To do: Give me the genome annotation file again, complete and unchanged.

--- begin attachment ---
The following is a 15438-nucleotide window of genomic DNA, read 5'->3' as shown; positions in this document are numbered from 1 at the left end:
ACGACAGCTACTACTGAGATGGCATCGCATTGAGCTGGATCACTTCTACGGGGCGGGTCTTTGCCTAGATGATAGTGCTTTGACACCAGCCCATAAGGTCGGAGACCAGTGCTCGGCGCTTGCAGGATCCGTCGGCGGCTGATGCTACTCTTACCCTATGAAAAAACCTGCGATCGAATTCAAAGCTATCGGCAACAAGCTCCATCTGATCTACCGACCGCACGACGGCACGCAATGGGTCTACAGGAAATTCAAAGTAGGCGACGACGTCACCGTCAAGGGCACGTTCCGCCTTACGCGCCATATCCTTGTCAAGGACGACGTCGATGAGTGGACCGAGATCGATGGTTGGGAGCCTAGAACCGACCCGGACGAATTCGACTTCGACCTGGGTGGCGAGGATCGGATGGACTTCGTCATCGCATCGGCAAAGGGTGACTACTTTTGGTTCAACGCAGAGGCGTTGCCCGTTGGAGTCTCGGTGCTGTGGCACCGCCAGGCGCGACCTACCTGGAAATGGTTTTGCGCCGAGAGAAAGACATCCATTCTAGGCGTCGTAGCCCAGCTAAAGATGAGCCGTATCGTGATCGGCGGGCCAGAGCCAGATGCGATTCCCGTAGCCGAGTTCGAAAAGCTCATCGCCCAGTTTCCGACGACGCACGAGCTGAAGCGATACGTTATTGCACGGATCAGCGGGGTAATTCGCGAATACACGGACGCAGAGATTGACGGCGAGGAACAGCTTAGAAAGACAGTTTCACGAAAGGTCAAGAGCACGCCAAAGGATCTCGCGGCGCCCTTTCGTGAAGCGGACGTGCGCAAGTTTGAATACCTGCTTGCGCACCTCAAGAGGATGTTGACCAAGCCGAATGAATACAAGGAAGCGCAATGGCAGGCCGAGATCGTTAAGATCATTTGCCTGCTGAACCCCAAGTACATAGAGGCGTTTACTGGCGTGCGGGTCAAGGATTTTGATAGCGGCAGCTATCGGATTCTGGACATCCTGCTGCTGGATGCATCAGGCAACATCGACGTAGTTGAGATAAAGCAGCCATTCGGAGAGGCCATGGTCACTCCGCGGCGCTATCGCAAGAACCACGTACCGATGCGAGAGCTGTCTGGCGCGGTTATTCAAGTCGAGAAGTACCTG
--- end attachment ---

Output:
The following is a 15438-nucleotide window of genomic DNA, read 5'->3' as shown; positions in this document are numbered from 1 at the left end:
ACGACAGCTACTACTGAGATGGCATCGCATTGAGCTGGATCACTTCTACGGGGCGGGTCTTTGCCTAGATGATAGTGCTTTGACACCAGCCCATAAGGTCGGAGACCAGTGCTCGGCGCTTGCAGGATCCGTCGGCGGCTGATGCTACTCTTACCCTATGAAAAAACCTGCGATCGAATTCAAAGCTATCGGCAACAAGCTCCATCTGATCTACCGACCGCACGACGGCACGCAATGGGTCTACAGGAAATTCAAAGTAGGCGACGACGTCACCGTCAAGGGCACGTTCCGCCTTACGCGCCATATCCTTGTCAAGGACGACGTCGATGAGTGGACCGAGATCGATGGTTGGGAGCCTAGAACCGACCCGGACGAATTCGACTTCGACCTGGGTGGCGAGGATCGGATGGACTTCGTCATCGCATCGGCAAAGGGTGACTACTTTTGGTTCAACGCAGAGGCGTTGCCCGTTGGAGTCTCGGTGCTGTGGCACCGCCAGGCGCGACCTACCTGGAAATGGTTTTGCGCCGAGAGAAAGACATCCATTCTAGGCGTCGTAGCCCAGCTAAAGATGAGCCGTATCGTGATCGGCGGGCCAGAGCCAGATGCGATTCCCGTAGCCGAGTTCGAAAAGCTCATCGCCCAGTTTCCGACGACGCACGAGCTGAAGCGATACGTTATTGCACGGATCAGCGGGGTAATTCGCGAATACACGGACGCAGAGATTGACGGCGAGGAACAGCTTAGAAAGACAGTTTCACGAAAGGTCAAGAGCACGCCAAAGGATCTCGCGGCGCCCTTTCGTGAAGCGGACGTGCGCAAGTTTGAATACCTGCTTGCGCACCTCAAGAGGATGTTGACCAAGCCGAATGAATACAAGGAAGCGCAATGGCAGGCCGAGATCGTTAAGATCATTTGCCTGCTGAACCCCAAGTACATAGAGGCGTTTACTGGCGTGCGGGTCAAGGATTTTGATAGCGGCAGCTATCGGATTCTGGACATCCTGCTGCTGGATGCATCAGGCAACATCGACGTAGTTGAGATAAAGCAGCCATTCGGAGAGGCCATGGTCACTCCGCGGCGCTATCGCAAGAACCACGTACCGATGCGAGAGCTGTCTGGCGCGGTTATTCAAGTCGAGAAGTACCTG